This was particularly useful when Lyn had disclosed her own abuse to Deirdre and thereafter ‘couldn’t stand the sight of her’. The link worker started the conversation, making it clear that she know that Lyn’s reaction was not Deirdre’s fault, and that, on the contrary, Lyn had let Deirdre down. She and Deirdre’s much-loved field-worker then discussed why it had happened. They related it to Deirdre’s own feelings about things she hated to think and talk about. ‘It’s not Lyn’s fault, either’, said the field-worker, ‘It’s just that, because she’s kept it a secret all these years, she’s never had the chance to get over it, and she hates thinking about it. And when she sees you she finds herself thinking about it. And then it hurts. You know, it’s just like how you sometimes hate talking to me or coming to see Jenny, because it reminds you of things that hurt.’
Deirdre looked thoughtful. Then she said: ‘You know, Lyn showed me her photo album, and they were all in black and white. They didn’t have colour photos in her family when she was little.’ The link worker agreed that maybe sometimes Lyn did see things too much in black and white, particularly around painful issues to do with her family that she had never had help to think about. Perhaps that was because she herself came from a family that, like their photos, could only see things in black and white, and she had not been helped to change.
There was a pause. Deirdre looked hard at me and then looked hard at her field-worker. ‘You and Jenny come form the same family, don’t you?’ she said. ‘Are you cousins?’ This was, on the surface, an odd thing to say, as the field-worker was black and I was white. But she and I had worked with one another for a long time on this and other cases and had developed a shared understanding. So now we agreed that we often thought in similar ways, because we had spent a lot of time thinking together about Deirdre. We said that maybe that helped us to see different shades of colours, and not just black and white. When last I heard of her, Deirdre was informing her new foster-carers that she needed more psychotherapy, because she was stealing again, and would they please arrange it.
I think Deirdre’s feeling that her therapy was supported by a network family that could think together in the same way was at least as helpful to her as what happened within the therapy itself. But the fact remains that we were unable to prevent the breakdown of her placements, and ultimately of her therapy. I often wished that I had insisted on working with Deirdre – and others like her – in the way I decided to work with subsequent cases. Ali was one of several.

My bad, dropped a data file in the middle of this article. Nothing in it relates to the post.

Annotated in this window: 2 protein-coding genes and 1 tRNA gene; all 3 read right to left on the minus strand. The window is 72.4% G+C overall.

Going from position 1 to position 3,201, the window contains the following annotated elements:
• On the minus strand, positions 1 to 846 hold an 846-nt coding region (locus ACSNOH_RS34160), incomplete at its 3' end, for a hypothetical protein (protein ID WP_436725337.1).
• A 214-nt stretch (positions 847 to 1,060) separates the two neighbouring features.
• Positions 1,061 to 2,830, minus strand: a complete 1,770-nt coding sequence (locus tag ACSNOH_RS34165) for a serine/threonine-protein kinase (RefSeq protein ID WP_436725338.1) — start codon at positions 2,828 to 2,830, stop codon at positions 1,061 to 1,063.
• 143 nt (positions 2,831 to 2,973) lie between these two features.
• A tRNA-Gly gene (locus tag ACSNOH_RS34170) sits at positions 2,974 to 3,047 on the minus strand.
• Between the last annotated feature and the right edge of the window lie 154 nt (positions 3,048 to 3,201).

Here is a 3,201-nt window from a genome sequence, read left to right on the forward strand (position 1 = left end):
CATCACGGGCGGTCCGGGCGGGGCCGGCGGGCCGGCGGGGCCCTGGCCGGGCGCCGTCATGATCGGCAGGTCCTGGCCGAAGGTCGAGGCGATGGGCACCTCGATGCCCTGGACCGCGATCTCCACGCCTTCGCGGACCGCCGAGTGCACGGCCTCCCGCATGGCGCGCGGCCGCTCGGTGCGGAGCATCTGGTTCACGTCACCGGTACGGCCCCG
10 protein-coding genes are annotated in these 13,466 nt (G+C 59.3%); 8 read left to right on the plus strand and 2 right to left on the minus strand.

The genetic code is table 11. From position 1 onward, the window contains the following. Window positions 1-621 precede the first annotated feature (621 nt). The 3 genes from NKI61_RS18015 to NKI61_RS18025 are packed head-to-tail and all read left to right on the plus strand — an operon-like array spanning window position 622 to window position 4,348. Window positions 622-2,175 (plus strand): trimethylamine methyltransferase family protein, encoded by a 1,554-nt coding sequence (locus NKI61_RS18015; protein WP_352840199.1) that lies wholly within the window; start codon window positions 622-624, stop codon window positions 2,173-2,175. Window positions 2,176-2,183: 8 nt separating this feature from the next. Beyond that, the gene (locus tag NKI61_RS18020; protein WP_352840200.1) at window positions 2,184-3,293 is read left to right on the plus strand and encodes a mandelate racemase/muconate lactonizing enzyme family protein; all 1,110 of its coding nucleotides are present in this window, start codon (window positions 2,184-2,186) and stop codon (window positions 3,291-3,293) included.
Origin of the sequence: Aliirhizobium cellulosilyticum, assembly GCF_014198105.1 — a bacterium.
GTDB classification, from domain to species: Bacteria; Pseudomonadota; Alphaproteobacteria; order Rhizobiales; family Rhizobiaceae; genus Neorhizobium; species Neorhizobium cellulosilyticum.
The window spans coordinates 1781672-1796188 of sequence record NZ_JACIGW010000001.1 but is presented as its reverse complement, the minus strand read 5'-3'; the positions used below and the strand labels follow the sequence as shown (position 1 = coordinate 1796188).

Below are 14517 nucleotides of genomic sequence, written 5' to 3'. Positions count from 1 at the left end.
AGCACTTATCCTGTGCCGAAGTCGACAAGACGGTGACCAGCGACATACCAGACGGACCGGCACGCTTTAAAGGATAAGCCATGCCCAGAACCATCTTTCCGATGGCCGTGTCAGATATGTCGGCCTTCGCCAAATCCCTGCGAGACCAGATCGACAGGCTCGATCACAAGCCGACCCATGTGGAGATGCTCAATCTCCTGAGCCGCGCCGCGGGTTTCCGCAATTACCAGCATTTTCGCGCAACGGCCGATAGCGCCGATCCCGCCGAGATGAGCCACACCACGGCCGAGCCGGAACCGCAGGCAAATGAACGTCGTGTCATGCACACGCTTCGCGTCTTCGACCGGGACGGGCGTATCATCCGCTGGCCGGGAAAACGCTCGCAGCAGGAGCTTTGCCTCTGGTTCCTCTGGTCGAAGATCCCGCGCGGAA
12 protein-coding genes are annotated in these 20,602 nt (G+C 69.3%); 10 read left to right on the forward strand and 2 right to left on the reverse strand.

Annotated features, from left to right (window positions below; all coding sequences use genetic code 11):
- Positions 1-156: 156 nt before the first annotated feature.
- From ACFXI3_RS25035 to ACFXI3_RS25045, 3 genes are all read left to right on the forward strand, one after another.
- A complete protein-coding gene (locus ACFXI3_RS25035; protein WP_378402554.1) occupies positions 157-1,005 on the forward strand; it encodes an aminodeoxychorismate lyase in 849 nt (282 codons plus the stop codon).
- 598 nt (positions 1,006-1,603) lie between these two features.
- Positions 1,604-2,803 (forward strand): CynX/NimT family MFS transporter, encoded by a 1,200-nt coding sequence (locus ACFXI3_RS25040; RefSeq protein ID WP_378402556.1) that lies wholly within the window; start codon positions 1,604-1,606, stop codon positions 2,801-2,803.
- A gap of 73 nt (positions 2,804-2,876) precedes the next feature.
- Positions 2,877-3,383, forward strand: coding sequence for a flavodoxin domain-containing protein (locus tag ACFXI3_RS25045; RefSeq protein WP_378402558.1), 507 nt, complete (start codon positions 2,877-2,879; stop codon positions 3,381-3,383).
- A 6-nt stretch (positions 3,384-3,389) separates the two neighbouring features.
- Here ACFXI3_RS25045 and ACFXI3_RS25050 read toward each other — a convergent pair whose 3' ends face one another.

Ali was a 10-year-old boy who had been severely physically abused by his parents and his violence had lost him his first foster placement. His second foster mother, Yasmin, had agreed to take him on long term after six months as his temporary carer. At this point he tried to throw himself under a lorry on his way to school, and she panicked. I was asked to see him in individual therapy but, wiser by this time, refused and insisted on seeing him along with his foster-carer. She was extremely reluctant, but I had the support of the foster team behind me, and after a few preparatory meetings with Yasmin and her link worker, she and Ali duly arrived in my therapy room.
At our first meeting I was astonished by the apparent similarity between them. To look at, they could have been brother and sister. Both were small, dark and skinny, with the same intense, wary expression. But there was a difference in their behaviour: Ali immediately climbed up on the windowsill, methodically threw each of the plants onto the floor and then proceeded to tear down the curtains. Yasmin sat quietly in her chair, staring past me into space, as though oblivious of what was happening.
As Ali turned his attention from the curtains to the window itself, and attempted to break the glass with his fists I gave up on trying to dissuade him and turned to her, wondering why she was not helping me to get him down onto the floor. ‘Oh,’ she said, ‘I didn’t think you’d want me to interfere. You never said.’ This childlike passivity typified her involvement over the first few sessions. I met with them once a fortnight, and once a month with the network around them: Yasmin’s link worker, Linda, Ali’s field-worker, James, and Ali’s teacher.
James and Linda, it transpired, were at daggers drawn. This split between a field-worker and a link worker was by now familiar. The overt disagreement was around contact with Ali’s mother: James was keen that contact should resume as soon as possible. Linda and Yasmin, aware that Ali’s mother would use any opportunity to tantalize Ali and then disappoint him, were profoundly opposed to it.
I soon discovered that James himself had been refused contact: Yasmin would not allow him to come and visit Ali. She said that he was tactless and upset things, and Linda supported her. I said that, however tactless James might sometimes be, he was Ali’s social worker, and had a right to see him. Yasmin was a single carer, who had left an abusive husband. I thought that James had an important role as a father figure. I wondered why he was being treated as an abusive father who should not be allowed contact, and what sort of message this gave Ali about male authority figures, and what his foster mother thought of men.